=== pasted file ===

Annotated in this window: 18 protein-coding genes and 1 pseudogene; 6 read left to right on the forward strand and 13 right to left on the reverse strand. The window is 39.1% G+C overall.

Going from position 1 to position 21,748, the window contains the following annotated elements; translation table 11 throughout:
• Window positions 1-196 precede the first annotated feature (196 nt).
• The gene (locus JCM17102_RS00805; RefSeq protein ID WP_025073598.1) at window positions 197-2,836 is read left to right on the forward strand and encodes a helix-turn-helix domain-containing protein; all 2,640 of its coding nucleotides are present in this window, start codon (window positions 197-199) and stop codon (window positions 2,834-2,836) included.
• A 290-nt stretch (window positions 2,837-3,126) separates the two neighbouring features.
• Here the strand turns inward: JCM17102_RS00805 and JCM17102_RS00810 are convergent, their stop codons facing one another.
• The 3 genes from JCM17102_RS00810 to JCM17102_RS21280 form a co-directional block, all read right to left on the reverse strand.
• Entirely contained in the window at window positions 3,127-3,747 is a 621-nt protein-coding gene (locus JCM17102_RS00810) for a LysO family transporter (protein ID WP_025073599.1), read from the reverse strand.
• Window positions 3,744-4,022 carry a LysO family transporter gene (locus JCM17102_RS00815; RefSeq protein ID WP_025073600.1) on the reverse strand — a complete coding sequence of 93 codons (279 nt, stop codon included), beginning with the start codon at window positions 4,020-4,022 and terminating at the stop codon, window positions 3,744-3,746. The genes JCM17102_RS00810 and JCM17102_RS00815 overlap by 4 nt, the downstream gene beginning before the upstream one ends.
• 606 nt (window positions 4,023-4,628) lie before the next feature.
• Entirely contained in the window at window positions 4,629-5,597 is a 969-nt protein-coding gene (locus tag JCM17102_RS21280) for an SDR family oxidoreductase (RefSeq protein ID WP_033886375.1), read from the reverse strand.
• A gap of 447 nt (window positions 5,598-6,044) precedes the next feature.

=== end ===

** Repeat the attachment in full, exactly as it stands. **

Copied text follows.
Annotated in this window: 18 protein-coding genes and 1 pseudogene; 6 read left to right on the forward strand and 13 right to left on the reverse strand. The window is 39.1% G+C overall.

Going from position 1 to position 21,748, the window contains the following annotated elements; translation table 11 throughout:
• Window positions 1-196 precede the first annotated feature (196 nt).
• The gene (locus JCM17102_RS00805; RefSeq protein ID WP_025073598.1) at window positions 197-2,836 is read left to right on the forward strand and encodes a helix-turn-helix domain-containing protein; all 2,640 of its coding nucleotides are present in this window, start codon (window positions 197-199) and stop codon (window positions 2,834-2,836) included.
• A 290-nt stretch (window positions 2,837-3,126) separates the two neighbouring features.
• Here the strand turns inward: JCM17102_RS00805 and JCM17102_RS00810 are convergent, their stop codons facing one another.
• The 3 genes from JCM17102_RS00810 to JCM17102_RS21280 form a co-directional block, all read right to left on the reverse strand.
• Entirely contained in the window at window positions 3,127-3,747 is a 621-nt protein-coding gene (locus JCM17102_RS00810) for a LysO family transporter (protein ID WP_025073599.1), read from the reverse strand.
• Window positions 3,744-4,022 carry a LysO family transporter gene (locus JCM17102_RS00815; RefSeq protein ID WP_025073600.1) on the reverse strand — a complete coding sequence of 93 codons (279 nt, stop codon included), beginning with the start codon at window positions 4,020-4,022 and terminating at the stop codon, window positions 3,744-3,746. The genes JCM17102_RS00810 and JCM17102_RS00815 overlap by 4 nt, the downstream gene beginning before the upstream one ends.
• 606 nt (window positions 4,023-4,628) lie before the next feature.
• Entirely contained in the window at window positions 4,629-5,597 is a 969-nt protein-coding gene (locus tag JCM17102_RS21280) for an SDR family oxidoreductase (RefSeq protein ID WP_033886375.1), read from the reverse strand.
• A gap of 447 nt (window positions 5,598-6,044) precedes the next feature.